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Why is the oil price important?

An indicator of global growth, oil is back as the topic of conversation in my household once again – apologies to anyone that finds me, my husband, and our stolen minutes of grown-up evening conversation a bore.

This week the price of oil sank below $45 a barrel for the first time in 2017, likely triggered by an increase in US interest rates and fears that OPEC’s production cut won’t drain the glut of oil supply.

In a bid to tackle the oversupply that’s clouded the market since 2014, OPEC, the powerful consortium of oil producing countries, first penned a deal to cut output by 1.2 million barrels a day (b/d) in late 2016, on the condition Russia chipped in with its own 600,000 b/d reduction. This 1.8 million b/d cut was extended until early 2018 in May.

But many traders aren’t convinced OPEC can deliver its promises, which pushes out an end to the supply glut further. Many argue Saudi Arabia needs to up its game and America needs to help.

How does oil impact inflation

Cheap oil is generally good for consumers; each one penny decline in the oil price adds around $1 billion to the US economy¹.

As the price of fuel falls, we’re left with more cash in our pockets. Fuel is so integral to our industries that cheaper oil lowers manufacturing costs, which feeds into the prices we pay at the till. As prices get cheaper, inflation eases back.

With prices set to soften, long-term inflation expectations have now fallen below 2% in the US and Europe over the last few months, and have softened in the UK, although they are still way ahead of the Bank’s 2% target.

Inflation has accelerated in the UK on the back of weaker sterling since the UK decided to leave the EU last summer. If price growth eases back, at least we should feel some respite in our weekly shop.  

However, oil has been increasingly volatile since March, intensified by OPEC’s decision to extend its oil production cut to early 2018. This could suggest that global growth might not be as strong as we might hope.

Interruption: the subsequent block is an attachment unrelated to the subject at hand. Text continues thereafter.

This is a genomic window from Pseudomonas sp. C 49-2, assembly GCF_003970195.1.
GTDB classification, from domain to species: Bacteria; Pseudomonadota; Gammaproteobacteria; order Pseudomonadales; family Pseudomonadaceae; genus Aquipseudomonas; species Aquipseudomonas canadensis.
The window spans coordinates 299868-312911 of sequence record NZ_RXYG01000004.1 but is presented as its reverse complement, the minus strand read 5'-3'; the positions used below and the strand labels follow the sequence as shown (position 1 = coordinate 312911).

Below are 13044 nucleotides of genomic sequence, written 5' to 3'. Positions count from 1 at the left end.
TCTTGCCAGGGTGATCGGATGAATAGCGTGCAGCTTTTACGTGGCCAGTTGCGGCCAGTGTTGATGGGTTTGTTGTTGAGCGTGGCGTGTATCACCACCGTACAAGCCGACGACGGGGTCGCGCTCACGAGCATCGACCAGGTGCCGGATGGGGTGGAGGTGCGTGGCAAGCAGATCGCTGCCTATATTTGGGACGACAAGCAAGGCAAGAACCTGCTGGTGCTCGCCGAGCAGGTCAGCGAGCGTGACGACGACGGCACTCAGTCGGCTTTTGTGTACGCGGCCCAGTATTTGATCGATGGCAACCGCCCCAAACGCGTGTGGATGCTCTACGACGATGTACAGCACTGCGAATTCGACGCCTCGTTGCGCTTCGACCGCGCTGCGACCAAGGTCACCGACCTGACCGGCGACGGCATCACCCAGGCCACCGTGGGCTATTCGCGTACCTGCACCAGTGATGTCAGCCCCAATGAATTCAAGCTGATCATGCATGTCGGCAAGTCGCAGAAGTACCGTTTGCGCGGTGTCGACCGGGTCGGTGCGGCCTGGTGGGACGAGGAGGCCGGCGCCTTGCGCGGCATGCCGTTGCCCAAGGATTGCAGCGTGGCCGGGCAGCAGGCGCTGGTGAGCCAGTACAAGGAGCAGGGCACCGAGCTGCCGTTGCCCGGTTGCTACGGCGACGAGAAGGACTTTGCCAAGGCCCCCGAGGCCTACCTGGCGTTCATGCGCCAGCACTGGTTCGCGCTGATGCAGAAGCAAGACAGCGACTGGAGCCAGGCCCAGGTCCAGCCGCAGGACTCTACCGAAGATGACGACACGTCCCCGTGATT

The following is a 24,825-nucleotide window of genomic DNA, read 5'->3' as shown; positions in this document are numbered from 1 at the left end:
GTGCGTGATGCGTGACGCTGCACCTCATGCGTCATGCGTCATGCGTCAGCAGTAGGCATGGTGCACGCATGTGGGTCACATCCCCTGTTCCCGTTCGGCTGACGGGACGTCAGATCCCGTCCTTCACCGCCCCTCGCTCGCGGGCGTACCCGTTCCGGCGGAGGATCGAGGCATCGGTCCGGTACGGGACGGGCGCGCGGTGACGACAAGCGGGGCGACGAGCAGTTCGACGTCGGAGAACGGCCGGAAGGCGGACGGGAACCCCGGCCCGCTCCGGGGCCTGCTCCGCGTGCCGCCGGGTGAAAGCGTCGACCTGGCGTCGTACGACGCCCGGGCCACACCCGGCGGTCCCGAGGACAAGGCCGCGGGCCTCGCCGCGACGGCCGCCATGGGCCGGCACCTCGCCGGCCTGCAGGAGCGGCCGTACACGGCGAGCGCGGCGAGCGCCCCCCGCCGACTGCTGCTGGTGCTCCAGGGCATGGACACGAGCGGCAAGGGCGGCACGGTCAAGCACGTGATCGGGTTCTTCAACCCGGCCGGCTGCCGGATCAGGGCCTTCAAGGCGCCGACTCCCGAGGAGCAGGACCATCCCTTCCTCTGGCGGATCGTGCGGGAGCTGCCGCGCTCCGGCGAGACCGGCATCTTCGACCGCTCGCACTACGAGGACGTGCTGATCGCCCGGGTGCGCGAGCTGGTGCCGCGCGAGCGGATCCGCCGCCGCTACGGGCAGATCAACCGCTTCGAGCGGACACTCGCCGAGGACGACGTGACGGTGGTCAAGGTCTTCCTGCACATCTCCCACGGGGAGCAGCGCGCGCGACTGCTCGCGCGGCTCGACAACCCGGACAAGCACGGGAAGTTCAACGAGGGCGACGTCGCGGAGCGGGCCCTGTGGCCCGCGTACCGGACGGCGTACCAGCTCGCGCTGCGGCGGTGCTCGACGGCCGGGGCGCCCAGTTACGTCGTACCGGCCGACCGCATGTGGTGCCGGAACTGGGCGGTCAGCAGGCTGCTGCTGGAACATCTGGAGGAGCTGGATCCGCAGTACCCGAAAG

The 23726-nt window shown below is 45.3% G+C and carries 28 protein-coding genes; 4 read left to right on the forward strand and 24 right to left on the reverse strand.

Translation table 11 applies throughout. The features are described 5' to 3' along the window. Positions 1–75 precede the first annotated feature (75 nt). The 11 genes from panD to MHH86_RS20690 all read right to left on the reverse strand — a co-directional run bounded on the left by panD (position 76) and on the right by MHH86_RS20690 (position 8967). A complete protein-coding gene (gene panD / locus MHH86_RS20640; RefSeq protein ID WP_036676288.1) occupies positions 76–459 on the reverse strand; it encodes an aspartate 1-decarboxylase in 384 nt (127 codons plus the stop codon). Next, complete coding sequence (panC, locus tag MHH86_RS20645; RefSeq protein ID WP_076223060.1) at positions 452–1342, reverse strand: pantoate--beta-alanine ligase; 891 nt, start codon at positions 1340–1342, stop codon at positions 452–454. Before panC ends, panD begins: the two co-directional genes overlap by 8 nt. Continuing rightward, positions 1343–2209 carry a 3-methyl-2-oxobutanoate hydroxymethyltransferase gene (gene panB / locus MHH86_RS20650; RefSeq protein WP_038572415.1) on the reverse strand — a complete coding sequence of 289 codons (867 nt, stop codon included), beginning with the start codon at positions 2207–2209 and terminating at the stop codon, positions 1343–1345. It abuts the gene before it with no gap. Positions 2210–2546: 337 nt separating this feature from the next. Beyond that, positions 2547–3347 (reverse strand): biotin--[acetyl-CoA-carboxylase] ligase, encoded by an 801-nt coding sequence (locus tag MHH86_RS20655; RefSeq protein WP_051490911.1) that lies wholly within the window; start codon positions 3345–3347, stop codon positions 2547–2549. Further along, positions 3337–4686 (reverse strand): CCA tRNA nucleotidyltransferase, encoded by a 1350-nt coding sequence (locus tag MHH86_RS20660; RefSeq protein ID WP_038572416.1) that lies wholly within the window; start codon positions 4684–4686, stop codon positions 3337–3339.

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Central Bank conundrum

I’ve mentioned before the tough task global central banks now face in trying to normalise monetary policy. The US Federal Reserve is well on its way, having increased interest rates for the third time this year. Up 25 basis points to a range of 1-1.25%, this move reflects confidence in the US market after a strengthening employment levels.

In Europe, rates remain unchanged, as they do in the UK. The Bank of England’s Monetary Policy Committee voted 5-3 in favour of keeping rates at an all-time low of 0.25% in June, despite inflation reaching a four-year high of 2.9%. It doesn’t help that wage growth is failing to keep up with inflation as well.

In the UK, an increase in rates could help support the exchange rate and reduce imported inflation. But, with the Bank of England so cautious up to now, the normalisation of monetary policy isn’t likely to  be rushed from here.

We’re used to cheap borrowing after eight years of it in the UK. A sudden increase in interest rates will be an additional pain and could weigh on employment.

For that reason, most people don’t expect that the the UK will raise rates this year, even if the Fed is keen to maintain its momentum. The Bank of England won’t have its head in the sand, however, it’s probably outlining the best route to normalisation.

It’s best we don’t either. When we’re feeling the pinch it can be hard to make plans for the future, but it’s better than being caught off guard later down the line.

Careful planning should help protect you from any bumps further down the line. If you can siphon off a bit more each month to either put in a savings account of invest in diversified portfolio – whether managed by yourself or digital wealth manager – you won’t get caught without an umbrella on a rainy day.

1 The Wall Street Journal, Are low oil prices good for the economy

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